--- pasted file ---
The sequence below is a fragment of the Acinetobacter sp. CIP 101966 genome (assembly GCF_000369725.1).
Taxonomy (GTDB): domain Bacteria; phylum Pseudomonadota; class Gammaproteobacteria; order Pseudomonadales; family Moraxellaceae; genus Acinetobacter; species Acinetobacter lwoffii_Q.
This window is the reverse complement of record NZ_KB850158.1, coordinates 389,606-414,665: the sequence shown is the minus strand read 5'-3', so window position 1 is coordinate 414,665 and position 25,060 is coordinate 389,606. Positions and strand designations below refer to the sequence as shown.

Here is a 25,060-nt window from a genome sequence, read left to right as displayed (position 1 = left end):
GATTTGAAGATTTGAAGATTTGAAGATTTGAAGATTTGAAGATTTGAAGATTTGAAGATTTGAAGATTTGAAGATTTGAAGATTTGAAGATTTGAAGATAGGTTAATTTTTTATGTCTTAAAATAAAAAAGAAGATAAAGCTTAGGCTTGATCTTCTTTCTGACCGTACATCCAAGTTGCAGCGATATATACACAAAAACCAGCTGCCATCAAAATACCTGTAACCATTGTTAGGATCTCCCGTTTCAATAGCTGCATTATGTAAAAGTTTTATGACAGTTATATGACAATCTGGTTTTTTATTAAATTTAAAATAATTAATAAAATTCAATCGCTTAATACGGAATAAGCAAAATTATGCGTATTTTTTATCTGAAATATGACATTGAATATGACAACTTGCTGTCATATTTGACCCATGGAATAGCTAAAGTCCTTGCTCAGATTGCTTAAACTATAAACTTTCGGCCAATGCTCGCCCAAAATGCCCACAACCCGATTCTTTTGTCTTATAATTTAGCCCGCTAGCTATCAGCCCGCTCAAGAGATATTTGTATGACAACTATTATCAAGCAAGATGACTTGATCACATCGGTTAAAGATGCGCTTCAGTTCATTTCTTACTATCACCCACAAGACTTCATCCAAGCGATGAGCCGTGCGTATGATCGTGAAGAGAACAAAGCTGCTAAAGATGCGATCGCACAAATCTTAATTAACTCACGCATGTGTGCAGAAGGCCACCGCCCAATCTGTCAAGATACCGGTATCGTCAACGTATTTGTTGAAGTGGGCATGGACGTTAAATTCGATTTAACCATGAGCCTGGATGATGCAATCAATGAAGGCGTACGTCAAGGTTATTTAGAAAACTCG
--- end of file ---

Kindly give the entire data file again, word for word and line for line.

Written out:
The sequence below is a fragment of the Acinetobacter sp. CIP 101966 genome (assembly GCF_000369725.1).
Taxonomy (GTDB): domain Bacteria; phylum Pseudomonadota; class Gammaproteobacteria; order Pseudomonadales; family Moraxellaceae; genus Acinetobacter; species Acinetobacter lwoffii_Q.
This window is the reverse complement of record NZ_KB850158.1, coordinates 389,606-414,665: the sequence shown is the minus strand read 5'-3', so window position 1 is coordinate 414,665 and position 25,060 is coordinate 389,606. Positions and strand designations below refer to the sequence as shown.

Here is a 25,060-nt window from a genome sequence, read left to right as displayed (position 1 = left end):
GATTTGAAGATTTGAAGATTTGAAGATTTGAAGATTTGAAGATTTGAAGATTTGAAGATTTGAAGATTTGAAGATTTGAAGATTTGAAGATTTGAAGATAGGTTAATTTTTTATGTCTTAAAATAAAAAAGAAGATAAAGCTTAGGCTTGATCTTCTTTCTGACCGTACATCCAAGTTGCAGCGATATATACACAAAAACCAGCTGCCATCAAAATACCTGTAACCATTGTTAGGATCTCCCGTTTCAATAGCTGCATTATGTAAAAGTTTTATGACAGTTATATGACAATCTGGTTTTTTATTAAATTTAAAATAATTAATAAAATTCAATCGCTTAATACGGAATAAGCAAAATTATGCGTATTTTTTATCTGAAATATGACATTGAATATGACAACTTGCTGTCATATTTGACCCATGGAATAGCTAAAGTCCTTGCTCAGATTGCTTAAACTATAAACTTTCGGCCAATGCTCGCCCAAAATGCCCACAACCCGATTCTTTTGTCTTATAATTTAGCCCGCTAGCTATCAGCCCGCTCAAGAGATATTTGTATGACAACTATTATCAAGCAAGATGACTTGATCACATCGGTTAAAGATGCGCTTCAGTTCATTTCTTACTATCACCCACAAGACTTCATCCAAGCGATGAGCCGTGCGTATGATCGTGAAGAGAACAAAGCTGCTAAAGATGCGATCGCACAAATCTTAATTAACTCACGCATGTGTGCAGAAGGCCACCGCCCAATCTGTCAAGATACCGGTATCGTCAACGTATTTGTTGAAGTGGGCATGGACGTTAAATTCGATTTAACCATGAGCCTGGATGATGCAATCAATGAAGGCGTACGTCAAGGTTATTTAGAAAACTCG